Named after former politician Benjamin Bernard Redding, this city in Northern California was originally called Poverty Flats during the Gold Rush years when thousands in search of fortune came up short, but all was not lost. Copper and  iron mining in the early 20th century, along with construction of the Shasta Dam,  did finally spur the town’s economic growth.

Sundial Bridge

This glass decked, cable-stayed cantilever suspension bridge, with one of the world’s largest working sundials, is a functional work of art and an architectural marvel at 217 feet tall and 710 feet wide. The bridge sits at the gateway to the Sacramento River Trail which connects the bridge to the Shasta Dam. 

Sacramento River Trail, Redding, CA 96001, 530-243-8850.

Turtle Bay Exploration Park and Museum

A 300-acre campus on the banks of the Sacramento River interprets the relationship between man and nature and celebrates the story of far Northern California.  Art, science, history, forestry, and horticulture meet at the Turtle Bay Museum. The McConnell Arboretum and Botanical Gardens feature over 200-acres of native and non-native trees and plants, and Paul Bunyan’s Forest Camp is modeled after an old-time forest camp similar to ones that were all over the region 100 years ago. 

844 Sundial Bridge Dr., Redding, CA 96001, 530-243-8850 W-F 9AM-4PM, Sa-Su 10AM-4PM, Adults $18.

Shasta State Historic Park

Iron shutters and doors still swing from their hinges in grass-filled, roofless buildings that were once crowded with merchandise and miners during the gold rush era. In what was once the “Queen City” of California’s northern mining district, the County Courthouse, restored to its 1861 appearance, is filled with historic exhibits and an unparalleled collection of historic California art. It is surrounded by ruins, cottages and cemeteries, the remaining vestiges of life here in the 1860s.  

15312 Highway 299 West, Shasta, CA 96087. Th-Su 10AM-5PM.

Destination Distinctive Accommodations

Hope Inn 19177 Hollow Lane, Redding, CA 96001, 530-605-0589

Relax in a beautifully designed room in a quiet garden setting.

Destination Distinctive Dining

C.R. Gibbs American Grill 2300 Hilltop Drive, Redding, CA 96002, 530-221-2335 Enjoy casual American Dining featuring a full Exhibition Kitchen where you can watch the action take place, plus a brick lined oven, full bar, large outdoor dining space with heaters and a fire pit. Appetizers, salads, burgers, steaks and of course Brick Oven pizzas.

Creekside Pub and Grill 2100 Redding Rancheria Road, Redding, CA 96001, 530-243-3377 A fast, friendly, casual eatery located in the casino, no matter what time of day you can enjoy burgers and other American food, coffee and beverages.

Destination Distinctive Retail

Enjoy the Store 1475 Placer St suite c&d, Redding, CA 96001, 530-298-9132 A collection of fine gifts and edibles made and produced throughout Northern California.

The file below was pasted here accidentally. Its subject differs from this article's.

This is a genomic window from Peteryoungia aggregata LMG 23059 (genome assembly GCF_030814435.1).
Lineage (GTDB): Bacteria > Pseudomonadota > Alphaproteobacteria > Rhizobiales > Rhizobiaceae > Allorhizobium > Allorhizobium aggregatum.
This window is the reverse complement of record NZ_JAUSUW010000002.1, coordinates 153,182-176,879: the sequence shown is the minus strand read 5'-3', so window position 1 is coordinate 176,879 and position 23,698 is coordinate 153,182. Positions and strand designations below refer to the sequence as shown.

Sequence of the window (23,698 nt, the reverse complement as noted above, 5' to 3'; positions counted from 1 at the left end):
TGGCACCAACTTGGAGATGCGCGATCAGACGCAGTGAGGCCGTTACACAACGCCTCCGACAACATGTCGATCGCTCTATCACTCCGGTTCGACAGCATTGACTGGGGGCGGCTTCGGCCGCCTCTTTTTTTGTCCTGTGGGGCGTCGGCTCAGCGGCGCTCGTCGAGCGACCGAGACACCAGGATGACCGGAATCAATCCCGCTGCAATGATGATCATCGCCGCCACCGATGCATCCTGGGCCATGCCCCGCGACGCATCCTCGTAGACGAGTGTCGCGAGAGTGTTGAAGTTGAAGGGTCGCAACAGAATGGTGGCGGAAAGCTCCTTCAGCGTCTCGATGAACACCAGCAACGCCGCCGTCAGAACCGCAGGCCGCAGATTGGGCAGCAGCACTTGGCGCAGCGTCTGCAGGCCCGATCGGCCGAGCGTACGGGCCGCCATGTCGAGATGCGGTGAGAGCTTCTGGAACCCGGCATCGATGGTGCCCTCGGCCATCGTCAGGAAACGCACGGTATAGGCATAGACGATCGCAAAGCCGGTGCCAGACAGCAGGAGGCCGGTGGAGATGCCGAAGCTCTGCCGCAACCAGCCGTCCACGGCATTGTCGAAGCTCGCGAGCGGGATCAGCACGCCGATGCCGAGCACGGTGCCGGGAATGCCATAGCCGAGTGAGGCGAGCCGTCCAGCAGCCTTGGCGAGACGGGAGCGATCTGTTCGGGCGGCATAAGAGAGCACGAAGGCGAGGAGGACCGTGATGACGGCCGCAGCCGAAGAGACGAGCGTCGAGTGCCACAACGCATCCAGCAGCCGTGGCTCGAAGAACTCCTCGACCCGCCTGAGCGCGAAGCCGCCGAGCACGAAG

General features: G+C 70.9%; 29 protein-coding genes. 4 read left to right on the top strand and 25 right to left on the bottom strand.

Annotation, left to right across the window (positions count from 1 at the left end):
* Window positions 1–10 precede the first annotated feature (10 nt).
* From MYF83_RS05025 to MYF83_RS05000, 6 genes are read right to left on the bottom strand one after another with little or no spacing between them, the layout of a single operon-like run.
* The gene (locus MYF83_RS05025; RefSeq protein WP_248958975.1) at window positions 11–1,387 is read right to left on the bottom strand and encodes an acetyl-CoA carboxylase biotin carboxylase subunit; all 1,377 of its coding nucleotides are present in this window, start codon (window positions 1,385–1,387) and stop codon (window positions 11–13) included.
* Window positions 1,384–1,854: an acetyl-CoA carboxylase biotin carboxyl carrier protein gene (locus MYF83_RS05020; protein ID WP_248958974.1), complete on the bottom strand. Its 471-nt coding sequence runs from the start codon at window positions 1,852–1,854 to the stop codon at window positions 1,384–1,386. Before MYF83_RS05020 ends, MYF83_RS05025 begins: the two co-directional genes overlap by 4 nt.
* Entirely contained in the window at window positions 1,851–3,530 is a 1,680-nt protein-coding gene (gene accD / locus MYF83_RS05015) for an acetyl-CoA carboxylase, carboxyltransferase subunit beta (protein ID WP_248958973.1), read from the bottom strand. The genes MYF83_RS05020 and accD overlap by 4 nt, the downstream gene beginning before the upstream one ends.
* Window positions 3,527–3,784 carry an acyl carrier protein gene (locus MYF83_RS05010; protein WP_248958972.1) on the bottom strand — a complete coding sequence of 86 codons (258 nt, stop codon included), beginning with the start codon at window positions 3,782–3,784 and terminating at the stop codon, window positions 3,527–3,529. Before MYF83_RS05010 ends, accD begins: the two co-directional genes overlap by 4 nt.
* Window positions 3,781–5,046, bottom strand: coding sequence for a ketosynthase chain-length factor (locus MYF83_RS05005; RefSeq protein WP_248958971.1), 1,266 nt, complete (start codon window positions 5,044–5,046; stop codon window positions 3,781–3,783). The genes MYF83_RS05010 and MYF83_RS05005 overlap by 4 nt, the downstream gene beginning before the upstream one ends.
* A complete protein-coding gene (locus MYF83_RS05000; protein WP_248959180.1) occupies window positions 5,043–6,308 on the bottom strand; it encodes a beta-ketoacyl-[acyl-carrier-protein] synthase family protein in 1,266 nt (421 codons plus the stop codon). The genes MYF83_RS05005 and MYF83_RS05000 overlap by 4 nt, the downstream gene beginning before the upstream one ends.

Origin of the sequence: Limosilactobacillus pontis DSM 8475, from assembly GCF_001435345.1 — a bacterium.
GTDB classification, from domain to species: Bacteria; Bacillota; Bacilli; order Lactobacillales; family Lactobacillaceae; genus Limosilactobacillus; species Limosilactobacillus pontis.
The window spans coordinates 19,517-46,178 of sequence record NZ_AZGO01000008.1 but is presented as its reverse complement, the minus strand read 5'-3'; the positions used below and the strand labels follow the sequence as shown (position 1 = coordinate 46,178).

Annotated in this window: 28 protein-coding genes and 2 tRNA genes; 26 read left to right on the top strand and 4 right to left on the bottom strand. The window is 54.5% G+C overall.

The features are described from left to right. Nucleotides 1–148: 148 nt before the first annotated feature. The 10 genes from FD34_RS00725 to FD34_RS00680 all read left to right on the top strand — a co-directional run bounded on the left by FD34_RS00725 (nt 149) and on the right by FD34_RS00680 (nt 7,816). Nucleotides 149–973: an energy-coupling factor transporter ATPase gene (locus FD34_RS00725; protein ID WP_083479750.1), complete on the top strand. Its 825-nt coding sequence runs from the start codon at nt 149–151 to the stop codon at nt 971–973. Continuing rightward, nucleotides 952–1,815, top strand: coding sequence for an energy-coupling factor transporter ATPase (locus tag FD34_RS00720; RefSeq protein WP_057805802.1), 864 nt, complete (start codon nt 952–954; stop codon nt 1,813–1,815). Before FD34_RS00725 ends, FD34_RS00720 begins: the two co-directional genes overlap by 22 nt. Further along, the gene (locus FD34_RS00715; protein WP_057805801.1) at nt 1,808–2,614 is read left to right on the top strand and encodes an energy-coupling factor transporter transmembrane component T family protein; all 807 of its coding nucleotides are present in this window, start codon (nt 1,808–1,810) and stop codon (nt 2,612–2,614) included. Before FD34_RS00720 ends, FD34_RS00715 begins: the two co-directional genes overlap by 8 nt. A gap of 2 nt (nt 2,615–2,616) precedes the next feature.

Salley’s Shasta Antique Mall 2680 Bechelli Ln, Redding, CA 96002, 530-223-2296 Over 40 dealers and vendors make this midtown antique mall an ideal stop for any vintage lover looking to browse or find something specific to complete their collection. 

Sketch & Press 1244 California St, Redding, CA 96001, 530-945-1974 Gift shop featuring apparel, home decor, plants and pots, jewelry, and other gifts.


Lake Shasta Caverns National Natural Landmark

The 200 million year old caves feature a wide variety of formations: stalactites, stalagmites, soda straws, columns, and flowstone, plus the Discovery Room, where you’ll find them all. Take a short catamaran ride across Shasta Lake, a scenic bus ride up a steep mountain grade, and a guided tour of the caverns. 

20359 Shasta Caverns Road, Lakehead, CA 96051, 800-795-2283, Adults $32, Tour times are based on day and season. Allow 2 hours.

Castle Crags State Park

Even though sky-scraping spires of granite formed when glaciers eroded lighter rocks during the last Ice Age, soar 6,500+ feet above the upper Sacramento River Valley, they are dwarfed by Castle Dome, which many liken to Yosemite’s Half Dome. In addition to a scenic drive, 28 miles of hiking trails take you deeper into the landscape filled with steep sided canyons, alpine lakes, high brush fields, rocky outcrops, wet meadows, and mixed conifer forests. 

Creek Road, Castella, CA 96017, 530-235-2684.


Abner Weed bought the Siskiyou Lumber and Mercantile Mill and 280 acres of land for $400 in 1897 to take advantage of the strong winds to dry green lumber in what is now the town of Weed. By 1905, the town was bustling and the lumber industry thrived until the 1980s.

Weed Historic Lumber Town Museum

Featuring a collection of artifacts from Weed’s logging past, the museum is housed in the former courthouse that included the judge’s chambers, court room, jury deliberation room, justice court clerk, police protection district office, and two jail cells.

303 Gilman Avenue, Weed, CA, 96094, 530-938-0550. Memorial Day-Labor Day, W-M 10AM-5PM

Destination Distinctive Accommodations  

Lake Shastina Resort 5925 Country Club Drive, Weed, CA 96094, 800-358-4653

Enjoy condo accommodations surrounding 27 holes of golf with Mt. Shasta looming overhead. 

The Sunset Bar and Grill is available for dining